Orphan Black also has the ability to make me forget just how close we are to the end of the season. A lot has happened, but it also feels like not that much has happened. Ten episodes isn’t much, and there are only three episodes left for the show to wrap itself up. I’ve no doubt it’ll be able to handle most of its currently in-progress storylines. The only one that worries me is the farm which can only have one satisfying ending for me: everyone there dies. But we’ll worry about that later. For now let’s bask in the glow of another excellent episode.

Stray Observations

  • Vic is definitely a dick, but his face when Alison confessed to letting Aynsley die and following up by gifting him with gloves, was priceless. He’s also looking way more attractive now that he’s sober and cleanshaven, and if he wasn’t so awful, I’d be shipping him with someone.
  • Mrs. S is really getting around these days. Paul was first in unlikely scene partners but then she ended up face-to-face with Leekie and then Rachel. It’s uncertain how real her offer to Leekie was (to offer up the Duncans’ research in exchange for leaving Kira alone), but considering hers and Sarah’s currently tense relationship I’d buy Mrs. S letting Sarah do her own thing while ensuring Kira’s safety, which has been one of Mrs. S’s talking points since the jump.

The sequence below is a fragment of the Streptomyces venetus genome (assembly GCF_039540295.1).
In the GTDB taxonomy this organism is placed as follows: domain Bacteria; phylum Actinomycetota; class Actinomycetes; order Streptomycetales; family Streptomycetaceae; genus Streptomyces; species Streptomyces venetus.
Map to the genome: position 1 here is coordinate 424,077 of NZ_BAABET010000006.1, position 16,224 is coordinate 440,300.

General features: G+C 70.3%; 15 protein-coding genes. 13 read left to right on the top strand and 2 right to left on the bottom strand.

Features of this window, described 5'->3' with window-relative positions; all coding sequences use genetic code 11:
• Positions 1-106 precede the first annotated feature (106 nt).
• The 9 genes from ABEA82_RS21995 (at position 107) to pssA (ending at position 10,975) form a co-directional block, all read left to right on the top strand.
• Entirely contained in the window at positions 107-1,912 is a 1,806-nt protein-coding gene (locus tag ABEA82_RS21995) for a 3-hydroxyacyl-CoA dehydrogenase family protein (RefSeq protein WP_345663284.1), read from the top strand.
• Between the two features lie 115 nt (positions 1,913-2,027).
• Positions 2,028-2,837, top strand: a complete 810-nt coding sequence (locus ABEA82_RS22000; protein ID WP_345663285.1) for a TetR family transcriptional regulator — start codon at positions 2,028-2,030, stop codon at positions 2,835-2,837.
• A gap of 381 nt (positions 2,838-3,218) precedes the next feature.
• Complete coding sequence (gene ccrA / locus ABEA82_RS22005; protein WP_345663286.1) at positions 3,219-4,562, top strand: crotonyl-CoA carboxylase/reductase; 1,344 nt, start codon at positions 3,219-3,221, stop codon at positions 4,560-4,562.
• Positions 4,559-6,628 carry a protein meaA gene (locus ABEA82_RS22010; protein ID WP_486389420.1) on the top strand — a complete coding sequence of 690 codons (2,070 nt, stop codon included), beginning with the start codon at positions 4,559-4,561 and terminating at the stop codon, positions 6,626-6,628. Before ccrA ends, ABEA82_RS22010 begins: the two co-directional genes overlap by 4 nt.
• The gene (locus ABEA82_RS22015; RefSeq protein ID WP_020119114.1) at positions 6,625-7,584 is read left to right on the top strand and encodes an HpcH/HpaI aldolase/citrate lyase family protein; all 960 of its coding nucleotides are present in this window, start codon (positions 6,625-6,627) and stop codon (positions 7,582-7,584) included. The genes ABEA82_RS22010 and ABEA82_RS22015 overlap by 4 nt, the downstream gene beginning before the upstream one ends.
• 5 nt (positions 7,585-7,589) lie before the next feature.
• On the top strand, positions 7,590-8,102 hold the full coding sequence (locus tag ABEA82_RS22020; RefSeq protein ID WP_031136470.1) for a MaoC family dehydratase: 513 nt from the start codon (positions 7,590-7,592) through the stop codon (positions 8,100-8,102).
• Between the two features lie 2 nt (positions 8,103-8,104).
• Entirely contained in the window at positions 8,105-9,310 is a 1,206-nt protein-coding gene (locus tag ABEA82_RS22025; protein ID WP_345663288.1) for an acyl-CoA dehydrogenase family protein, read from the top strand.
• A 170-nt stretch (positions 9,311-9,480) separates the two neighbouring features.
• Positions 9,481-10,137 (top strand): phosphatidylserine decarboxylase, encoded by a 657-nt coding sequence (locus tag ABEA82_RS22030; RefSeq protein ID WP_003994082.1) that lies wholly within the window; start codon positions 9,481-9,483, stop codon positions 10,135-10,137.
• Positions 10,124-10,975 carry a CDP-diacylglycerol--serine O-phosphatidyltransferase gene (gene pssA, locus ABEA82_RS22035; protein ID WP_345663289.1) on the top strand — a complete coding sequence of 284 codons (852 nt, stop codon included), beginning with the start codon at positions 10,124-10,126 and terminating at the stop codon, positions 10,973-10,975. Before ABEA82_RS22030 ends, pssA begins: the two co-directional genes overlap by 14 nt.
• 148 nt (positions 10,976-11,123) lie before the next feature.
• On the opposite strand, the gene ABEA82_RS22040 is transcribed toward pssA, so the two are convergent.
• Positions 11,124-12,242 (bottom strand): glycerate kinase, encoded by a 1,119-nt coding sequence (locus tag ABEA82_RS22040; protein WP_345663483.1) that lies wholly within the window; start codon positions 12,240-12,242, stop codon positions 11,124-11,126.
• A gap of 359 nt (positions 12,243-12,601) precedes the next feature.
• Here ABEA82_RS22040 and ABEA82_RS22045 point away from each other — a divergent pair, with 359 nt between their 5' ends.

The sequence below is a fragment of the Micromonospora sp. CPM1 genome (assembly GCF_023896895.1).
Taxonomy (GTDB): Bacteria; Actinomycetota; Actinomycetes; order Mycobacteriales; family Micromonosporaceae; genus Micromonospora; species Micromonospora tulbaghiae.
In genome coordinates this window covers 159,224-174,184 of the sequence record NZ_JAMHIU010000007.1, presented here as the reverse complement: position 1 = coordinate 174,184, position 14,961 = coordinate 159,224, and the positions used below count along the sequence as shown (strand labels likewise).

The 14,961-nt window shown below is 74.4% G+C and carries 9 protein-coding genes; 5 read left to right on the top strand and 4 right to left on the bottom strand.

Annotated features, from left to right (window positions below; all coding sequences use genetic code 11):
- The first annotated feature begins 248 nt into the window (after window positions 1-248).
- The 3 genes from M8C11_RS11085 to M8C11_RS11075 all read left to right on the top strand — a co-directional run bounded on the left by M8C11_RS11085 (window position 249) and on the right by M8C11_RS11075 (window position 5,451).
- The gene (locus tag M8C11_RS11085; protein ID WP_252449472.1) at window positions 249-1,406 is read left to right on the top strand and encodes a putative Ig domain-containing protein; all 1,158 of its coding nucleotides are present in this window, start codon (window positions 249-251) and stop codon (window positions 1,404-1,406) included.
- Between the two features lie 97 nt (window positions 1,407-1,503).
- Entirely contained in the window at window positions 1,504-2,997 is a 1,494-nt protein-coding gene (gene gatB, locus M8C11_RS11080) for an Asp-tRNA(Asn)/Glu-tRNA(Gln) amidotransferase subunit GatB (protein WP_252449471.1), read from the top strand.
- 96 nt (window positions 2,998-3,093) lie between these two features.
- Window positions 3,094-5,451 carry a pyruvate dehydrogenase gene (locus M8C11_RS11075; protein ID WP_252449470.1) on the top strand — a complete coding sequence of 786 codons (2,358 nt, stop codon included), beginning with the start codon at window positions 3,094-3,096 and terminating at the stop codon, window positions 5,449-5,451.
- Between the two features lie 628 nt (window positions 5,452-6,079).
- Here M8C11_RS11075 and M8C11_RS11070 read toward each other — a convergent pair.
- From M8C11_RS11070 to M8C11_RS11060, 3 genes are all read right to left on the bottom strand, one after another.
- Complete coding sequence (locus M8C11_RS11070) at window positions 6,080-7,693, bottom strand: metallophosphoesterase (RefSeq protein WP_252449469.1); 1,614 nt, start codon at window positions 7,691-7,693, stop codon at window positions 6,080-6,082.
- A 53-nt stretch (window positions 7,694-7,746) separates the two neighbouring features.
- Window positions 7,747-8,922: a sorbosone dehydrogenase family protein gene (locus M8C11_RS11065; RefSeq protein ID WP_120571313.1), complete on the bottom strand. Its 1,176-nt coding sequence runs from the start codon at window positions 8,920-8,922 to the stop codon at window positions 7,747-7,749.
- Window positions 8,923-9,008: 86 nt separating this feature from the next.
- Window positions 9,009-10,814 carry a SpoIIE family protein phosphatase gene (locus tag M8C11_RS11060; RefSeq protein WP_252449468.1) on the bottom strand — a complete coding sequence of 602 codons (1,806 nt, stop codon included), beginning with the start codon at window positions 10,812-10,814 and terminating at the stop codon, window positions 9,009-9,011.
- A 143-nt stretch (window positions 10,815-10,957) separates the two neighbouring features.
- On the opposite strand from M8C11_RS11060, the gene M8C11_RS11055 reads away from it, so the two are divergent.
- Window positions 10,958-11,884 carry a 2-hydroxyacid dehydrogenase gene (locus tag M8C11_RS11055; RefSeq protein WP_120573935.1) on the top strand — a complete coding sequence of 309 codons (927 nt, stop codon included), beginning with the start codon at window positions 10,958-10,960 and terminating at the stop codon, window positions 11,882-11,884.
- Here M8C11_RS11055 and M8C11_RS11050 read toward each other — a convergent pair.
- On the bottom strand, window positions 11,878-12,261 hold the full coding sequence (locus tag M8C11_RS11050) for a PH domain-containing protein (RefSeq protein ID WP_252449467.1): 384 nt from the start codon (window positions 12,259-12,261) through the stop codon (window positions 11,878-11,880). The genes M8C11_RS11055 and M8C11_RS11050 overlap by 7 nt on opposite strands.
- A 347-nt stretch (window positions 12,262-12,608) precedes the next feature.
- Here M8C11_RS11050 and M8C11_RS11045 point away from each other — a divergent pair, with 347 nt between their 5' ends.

• Still don’t know what the point of Cal is. He’s not a bad character certainly, I’m just waiting for us to find out what his deal is. Sure him wanting to argue with Sarah about what should happen with Kira is a given and all, but I’m not watching an ABC family drama, I’m watching sci-fi about clones so I’d like to see Cal get in on the action more than just camping out with Kira.

Leave your thoughts in the comments.


One thought on “Orphan Black Says a (Bloody but Funny) Goodbye to One of its Villains in “Knowledge of Causes, and Secret Motion of Things”

  1. The Donnie/Leekie bit was a complete blindside to me. Loved it, what a way to off Leekie.

    Wasn’t Cal some sort of researcher/scientist type before he dropped out? He does seem familiar with some of those names, if not the people themselves.